ATLANTA - Delta Air Lines will reportedly offer voluntary separations and early retirements to reduce its workforce as the company grapples with the coronavirus pandemic and its significant impacts on the airline industry.
Delta Chief Financial Officer Paul Jacobson announced the plan Tuesday during an investor call, the Atlanta Journal-Constitution reported.
“We know at the end of the day, Delta is going to be smaller than where we were, for the next few years,” Jacobson said, according to the newspaper.
Lockdowns and limits on travel across the world over the past few months have decimated demand for airline travel. More than 41,000 of Delta’s 90,000 employees have already taken voluntary unpaid leaves of absence, the company said.
“We hope that most of the headcount changes that we’re going to need are going to be achieved through these voluntary programs,” Jacobson said, according to the newspaper.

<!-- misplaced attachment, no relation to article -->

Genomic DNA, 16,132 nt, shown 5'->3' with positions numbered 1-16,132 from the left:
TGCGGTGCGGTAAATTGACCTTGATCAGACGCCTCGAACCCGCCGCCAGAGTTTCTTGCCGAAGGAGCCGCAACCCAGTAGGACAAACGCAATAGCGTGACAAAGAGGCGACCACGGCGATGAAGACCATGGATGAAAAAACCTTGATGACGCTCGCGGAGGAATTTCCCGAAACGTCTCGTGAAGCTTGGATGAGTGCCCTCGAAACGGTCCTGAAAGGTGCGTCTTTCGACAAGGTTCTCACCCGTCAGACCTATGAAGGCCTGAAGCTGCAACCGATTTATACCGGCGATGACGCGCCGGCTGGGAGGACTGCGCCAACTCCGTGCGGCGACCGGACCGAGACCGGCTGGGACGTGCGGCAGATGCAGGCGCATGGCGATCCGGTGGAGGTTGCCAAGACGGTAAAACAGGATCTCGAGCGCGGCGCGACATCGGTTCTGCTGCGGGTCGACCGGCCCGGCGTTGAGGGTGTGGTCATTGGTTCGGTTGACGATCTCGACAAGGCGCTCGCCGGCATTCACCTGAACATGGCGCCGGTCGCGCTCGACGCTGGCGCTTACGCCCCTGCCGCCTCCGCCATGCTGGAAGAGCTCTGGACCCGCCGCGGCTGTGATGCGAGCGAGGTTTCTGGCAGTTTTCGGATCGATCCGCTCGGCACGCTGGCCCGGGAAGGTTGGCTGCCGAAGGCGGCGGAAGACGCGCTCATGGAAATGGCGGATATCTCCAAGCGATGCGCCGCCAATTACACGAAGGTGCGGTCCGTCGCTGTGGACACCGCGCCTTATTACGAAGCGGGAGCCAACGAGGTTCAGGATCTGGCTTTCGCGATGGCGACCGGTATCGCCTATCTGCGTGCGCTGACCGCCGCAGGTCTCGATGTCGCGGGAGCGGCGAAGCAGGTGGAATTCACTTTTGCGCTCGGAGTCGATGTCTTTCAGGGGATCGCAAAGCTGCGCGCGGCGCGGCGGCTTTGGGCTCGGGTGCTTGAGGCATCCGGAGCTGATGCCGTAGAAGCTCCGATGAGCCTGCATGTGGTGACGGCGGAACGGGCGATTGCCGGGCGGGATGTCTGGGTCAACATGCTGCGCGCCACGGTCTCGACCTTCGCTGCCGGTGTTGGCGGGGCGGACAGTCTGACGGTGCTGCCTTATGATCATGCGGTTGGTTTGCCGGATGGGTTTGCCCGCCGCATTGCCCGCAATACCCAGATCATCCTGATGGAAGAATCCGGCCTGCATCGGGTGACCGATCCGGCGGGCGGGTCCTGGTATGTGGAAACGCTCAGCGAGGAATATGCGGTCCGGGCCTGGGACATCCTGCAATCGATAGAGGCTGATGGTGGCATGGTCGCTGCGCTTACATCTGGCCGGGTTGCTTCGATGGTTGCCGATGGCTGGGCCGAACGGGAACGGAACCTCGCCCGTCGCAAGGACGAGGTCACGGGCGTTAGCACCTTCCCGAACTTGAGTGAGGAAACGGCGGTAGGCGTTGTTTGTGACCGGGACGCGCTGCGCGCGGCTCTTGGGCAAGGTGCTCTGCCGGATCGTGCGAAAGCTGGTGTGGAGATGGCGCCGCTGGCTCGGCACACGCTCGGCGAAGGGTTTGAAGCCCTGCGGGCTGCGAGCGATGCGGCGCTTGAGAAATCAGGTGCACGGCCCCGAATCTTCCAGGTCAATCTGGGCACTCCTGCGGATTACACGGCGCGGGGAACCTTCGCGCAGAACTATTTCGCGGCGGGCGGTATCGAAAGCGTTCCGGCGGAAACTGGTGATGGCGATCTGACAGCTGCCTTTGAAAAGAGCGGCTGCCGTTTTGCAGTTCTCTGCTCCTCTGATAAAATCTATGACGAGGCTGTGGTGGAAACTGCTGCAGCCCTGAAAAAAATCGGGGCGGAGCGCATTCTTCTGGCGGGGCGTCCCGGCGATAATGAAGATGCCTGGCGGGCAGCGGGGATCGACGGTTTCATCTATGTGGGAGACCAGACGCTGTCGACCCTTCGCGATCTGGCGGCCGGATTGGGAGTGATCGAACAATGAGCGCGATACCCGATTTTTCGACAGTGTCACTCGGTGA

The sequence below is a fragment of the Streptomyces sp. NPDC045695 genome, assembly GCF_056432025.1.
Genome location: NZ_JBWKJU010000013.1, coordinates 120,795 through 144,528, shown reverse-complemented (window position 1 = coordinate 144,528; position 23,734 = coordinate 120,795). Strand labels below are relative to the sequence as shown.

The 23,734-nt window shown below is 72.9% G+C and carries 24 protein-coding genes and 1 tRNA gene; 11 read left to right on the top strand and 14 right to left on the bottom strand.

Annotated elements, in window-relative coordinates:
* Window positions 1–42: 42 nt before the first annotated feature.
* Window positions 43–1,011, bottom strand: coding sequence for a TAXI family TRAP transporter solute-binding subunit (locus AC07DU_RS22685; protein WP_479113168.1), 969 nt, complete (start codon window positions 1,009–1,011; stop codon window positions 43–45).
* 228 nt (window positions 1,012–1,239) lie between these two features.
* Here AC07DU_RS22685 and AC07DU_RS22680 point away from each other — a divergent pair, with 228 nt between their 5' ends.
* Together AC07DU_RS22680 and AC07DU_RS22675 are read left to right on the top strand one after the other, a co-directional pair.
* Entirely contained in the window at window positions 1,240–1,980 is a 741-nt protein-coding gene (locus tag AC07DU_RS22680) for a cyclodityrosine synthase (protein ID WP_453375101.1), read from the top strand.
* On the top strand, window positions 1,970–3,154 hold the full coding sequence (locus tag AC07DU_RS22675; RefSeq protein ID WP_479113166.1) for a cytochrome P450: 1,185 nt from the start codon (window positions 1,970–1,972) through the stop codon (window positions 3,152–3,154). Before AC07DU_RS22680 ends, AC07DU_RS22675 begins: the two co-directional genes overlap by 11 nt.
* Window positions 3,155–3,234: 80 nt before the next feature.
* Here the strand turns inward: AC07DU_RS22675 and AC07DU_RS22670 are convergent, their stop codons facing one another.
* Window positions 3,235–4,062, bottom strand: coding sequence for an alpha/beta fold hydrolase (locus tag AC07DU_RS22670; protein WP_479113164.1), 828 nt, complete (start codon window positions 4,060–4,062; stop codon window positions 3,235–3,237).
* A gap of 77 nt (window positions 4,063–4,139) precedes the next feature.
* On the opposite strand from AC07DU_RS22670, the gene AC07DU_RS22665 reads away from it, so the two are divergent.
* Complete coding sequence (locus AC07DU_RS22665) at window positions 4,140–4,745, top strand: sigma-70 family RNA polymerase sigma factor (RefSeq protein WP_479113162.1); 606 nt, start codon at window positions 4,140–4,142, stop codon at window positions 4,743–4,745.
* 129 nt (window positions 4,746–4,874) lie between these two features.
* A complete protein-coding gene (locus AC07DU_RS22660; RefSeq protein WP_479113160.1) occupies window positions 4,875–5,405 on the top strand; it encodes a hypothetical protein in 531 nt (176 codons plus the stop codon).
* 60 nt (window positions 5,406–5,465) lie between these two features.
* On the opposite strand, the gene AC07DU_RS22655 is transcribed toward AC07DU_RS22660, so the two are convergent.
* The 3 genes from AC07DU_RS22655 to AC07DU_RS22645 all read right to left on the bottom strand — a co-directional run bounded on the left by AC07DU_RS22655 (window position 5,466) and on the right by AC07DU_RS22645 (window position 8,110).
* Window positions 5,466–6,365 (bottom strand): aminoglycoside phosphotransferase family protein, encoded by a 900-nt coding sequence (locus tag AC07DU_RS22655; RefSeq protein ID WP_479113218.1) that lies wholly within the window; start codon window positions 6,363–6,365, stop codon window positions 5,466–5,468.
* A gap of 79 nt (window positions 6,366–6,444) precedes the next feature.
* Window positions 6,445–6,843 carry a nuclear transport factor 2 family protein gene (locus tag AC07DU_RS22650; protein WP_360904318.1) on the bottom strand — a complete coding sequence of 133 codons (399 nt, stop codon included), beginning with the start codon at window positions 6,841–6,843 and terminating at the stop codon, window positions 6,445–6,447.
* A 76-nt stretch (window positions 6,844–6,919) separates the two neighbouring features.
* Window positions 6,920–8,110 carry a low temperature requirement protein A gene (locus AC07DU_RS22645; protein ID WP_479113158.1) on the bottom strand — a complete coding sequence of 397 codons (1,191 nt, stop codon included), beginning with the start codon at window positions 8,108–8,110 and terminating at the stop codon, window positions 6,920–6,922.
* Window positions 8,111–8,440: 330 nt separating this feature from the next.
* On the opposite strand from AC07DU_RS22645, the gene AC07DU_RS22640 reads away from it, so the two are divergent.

In a bid to help customers feel safe as they fly more routinely again, Delta will cap ticket sales at 60% of seats on a plane in order to create more space between passengers. Delta is also among several U.S. airlines with new policies requiring face coverings for passengers.
Delta has seen “some days of positive net sales,” driven by some leisure bookings for June and July, according to the Atlanta Journal-Constitution.
The airline announced last week it will retire its fleet of Boeing 777 aircraft and remove them from service by the end of the year due to the pandemic’s impact on travel demand.
This story was reported from Cincinnati.